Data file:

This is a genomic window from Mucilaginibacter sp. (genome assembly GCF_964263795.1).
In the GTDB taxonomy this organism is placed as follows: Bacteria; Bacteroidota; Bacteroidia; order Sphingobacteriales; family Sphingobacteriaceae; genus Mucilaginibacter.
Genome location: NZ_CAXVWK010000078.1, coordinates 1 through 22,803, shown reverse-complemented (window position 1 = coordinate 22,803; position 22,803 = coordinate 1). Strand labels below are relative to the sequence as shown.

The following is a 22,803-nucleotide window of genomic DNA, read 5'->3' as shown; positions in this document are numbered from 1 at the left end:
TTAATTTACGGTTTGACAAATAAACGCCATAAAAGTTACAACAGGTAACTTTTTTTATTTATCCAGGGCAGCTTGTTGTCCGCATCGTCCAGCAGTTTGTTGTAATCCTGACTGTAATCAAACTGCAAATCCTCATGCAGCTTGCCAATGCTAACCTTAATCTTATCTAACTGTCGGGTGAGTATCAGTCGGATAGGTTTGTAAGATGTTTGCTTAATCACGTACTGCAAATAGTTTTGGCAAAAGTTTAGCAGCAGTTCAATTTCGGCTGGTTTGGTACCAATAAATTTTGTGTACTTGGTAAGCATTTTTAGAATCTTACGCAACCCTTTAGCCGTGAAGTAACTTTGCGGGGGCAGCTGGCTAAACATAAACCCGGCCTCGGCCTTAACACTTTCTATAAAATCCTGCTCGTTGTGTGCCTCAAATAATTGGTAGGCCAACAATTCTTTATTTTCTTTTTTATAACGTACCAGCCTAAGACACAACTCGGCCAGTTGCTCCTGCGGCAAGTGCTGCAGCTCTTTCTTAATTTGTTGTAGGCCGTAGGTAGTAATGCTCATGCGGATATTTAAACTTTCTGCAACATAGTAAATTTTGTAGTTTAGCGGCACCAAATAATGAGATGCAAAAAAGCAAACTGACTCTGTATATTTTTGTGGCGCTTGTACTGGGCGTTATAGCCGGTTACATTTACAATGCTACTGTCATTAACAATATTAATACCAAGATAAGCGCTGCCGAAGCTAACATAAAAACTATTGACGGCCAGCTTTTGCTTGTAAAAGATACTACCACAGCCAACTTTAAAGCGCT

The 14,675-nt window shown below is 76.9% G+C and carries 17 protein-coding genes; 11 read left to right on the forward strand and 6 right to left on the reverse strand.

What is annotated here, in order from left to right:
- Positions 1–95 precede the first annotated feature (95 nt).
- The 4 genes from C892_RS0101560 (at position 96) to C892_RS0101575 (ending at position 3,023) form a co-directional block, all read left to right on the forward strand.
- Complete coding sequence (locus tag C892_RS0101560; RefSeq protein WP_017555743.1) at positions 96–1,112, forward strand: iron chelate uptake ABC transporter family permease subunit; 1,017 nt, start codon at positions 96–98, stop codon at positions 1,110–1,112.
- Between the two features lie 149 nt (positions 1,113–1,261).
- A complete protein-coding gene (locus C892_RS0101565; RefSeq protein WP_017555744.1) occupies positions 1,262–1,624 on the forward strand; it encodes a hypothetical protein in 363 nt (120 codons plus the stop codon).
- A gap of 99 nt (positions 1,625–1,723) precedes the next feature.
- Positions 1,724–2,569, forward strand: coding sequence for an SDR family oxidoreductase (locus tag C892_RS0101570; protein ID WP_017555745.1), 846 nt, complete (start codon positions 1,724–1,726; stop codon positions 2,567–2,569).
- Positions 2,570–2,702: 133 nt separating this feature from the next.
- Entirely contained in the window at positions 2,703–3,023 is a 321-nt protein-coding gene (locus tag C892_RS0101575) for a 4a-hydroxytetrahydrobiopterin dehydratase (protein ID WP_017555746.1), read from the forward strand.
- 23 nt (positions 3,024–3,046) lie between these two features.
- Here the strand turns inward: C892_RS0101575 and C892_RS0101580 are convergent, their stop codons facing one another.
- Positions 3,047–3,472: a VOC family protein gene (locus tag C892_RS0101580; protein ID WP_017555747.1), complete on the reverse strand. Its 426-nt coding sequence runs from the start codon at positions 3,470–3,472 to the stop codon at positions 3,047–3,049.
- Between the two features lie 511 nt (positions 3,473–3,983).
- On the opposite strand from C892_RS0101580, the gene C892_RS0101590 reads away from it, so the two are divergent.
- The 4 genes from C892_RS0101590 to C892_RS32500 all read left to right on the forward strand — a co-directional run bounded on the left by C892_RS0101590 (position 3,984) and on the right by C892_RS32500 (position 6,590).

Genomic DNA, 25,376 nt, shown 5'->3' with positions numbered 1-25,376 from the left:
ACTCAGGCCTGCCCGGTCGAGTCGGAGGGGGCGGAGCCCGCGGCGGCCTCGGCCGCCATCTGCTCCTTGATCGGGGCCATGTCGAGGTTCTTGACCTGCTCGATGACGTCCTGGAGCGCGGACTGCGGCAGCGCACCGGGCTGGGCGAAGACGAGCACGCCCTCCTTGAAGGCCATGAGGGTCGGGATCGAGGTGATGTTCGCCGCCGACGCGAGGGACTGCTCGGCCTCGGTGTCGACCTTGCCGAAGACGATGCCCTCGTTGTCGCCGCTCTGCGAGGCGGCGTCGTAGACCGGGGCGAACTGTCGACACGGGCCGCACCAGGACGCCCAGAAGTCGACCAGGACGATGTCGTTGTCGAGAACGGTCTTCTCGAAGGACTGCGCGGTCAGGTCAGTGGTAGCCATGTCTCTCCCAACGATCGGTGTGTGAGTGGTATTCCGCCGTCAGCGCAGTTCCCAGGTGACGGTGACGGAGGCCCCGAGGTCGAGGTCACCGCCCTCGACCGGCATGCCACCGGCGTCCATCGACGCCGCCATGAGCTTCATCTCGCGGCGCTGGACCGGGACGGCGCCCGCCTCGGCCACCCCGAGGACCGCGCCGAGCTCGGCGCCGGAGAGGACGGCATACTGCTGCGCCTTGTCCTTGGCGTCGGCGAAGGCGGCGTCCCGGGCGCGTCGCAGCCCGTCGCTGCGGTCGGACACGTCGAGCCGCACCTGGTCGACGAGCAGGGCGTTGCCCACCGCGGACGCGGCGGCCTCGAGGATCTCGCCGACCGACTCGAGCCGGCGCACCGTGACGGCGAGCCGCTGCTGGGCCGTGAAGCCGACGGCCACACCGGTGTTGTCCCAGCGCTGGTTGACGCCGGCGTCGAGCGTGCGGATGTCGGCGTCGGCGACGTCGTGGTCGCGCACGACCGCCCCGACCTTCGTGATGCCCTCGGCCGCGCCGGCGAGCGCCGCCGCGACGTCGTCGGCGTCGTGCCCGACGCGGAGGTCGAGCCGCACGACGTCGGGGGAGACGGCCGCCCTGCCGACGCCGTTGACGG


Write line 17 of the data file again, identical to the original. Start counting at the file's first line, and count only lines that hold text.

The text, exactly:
- 23 nt (positions 3,024–3,046) lie between these two features.